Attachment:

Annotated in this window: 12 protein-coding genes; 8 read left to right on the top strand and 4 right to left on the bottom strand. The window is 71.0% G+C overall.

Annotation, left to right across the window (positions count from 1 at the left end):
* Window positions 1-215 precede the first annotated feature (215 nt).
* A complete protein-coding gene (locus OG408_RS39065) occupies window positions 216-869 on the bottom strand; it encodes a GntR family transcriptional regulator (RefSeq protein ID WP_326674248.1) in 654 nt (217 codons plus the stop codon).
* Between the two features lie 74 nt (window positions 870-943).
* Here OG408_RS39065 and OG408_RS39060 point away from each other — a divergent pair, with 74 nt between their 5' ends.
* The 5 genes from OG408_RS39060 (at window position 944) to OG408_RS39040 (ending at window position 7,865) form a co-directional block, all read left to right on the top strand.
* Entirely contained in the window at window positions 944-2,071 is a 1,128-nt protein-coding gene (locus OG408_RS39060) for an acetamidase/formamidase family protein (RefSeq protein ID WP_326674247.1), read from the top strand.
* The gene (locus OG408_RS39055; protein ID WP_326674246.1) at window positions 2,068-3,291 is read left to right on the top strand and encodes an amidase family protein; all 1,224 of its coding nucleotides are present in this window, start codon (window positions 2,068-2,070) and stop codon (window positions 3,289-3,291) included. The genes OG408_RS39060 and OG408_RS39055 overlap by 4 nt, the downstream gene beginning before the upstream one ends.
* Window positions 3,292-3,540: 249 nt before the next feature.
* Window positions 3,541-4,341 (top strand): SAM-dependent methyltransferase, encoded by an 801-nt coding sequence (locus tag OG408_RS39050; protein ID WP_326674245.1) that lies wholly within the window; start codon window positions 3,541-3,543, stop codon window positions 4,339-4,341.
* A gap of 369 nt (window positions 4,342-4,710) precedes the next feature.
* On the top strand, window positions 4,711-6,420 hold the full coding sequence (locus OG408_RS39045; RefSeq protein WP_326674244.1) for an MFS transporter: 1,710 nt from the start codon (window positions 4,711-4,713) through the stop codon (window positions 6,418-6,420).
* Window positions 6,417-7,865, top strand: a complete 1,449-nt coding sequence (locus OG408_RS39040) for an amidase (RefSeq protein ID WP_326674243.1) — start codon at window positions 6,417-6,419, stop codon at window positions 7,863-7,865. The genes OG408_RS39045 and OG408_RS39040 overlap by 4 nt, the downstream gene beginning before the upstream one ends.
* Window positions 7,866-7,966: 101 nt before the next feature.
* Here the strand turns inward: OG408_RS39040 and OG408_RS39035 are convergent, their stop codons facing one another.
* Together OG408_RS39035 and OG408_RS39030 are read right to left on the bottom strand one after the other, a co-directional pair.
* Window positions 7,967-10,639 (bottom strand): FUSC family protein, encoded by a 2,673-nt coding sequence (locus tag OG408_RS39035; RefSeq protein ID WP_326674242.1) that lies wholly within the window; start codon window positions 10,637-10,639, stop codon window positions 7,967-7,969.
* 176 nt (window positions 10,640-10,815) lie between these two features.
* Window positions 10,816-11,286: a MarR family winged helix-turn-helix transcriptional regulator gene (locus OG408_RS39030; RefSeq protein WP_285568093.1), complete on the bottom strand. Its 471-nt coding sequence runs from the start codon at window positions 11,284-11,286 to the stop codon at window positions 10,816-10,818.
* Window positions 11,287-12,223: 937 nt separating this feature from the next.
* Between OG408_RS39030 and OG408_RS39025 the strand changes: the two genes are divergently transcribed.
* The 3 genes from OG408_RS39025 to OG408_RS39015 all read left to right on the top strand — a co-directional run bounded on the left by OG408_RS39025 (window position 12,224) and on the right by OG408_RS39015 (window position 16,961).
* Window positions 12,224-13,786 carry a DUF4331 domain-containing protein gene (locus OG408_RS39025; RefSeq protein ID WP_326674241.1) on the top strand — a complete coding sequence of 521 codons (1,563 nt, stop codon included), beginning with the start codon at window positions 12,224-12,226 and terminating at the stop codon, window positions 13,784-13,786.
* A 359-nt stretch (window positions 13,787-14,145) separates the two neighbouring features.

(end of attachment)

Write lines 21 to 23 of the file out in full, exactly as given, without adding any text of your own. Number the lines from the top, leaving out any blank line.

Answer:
* Window positions 11,287-12,223: 937 nt separating this feature from the next.
* Between OG408_RS39030 and OG408_RS39025 the strand changes: the two genes are divergently transcribed.
* The 3 genes from OG408_RS39025 to OG408_RS39015 all read left to right on the top strand — a co-directional run bounded on the left by OG408_RS39025 (window position 12,224) and on the right by OG408_RS39015 (window position 16,961).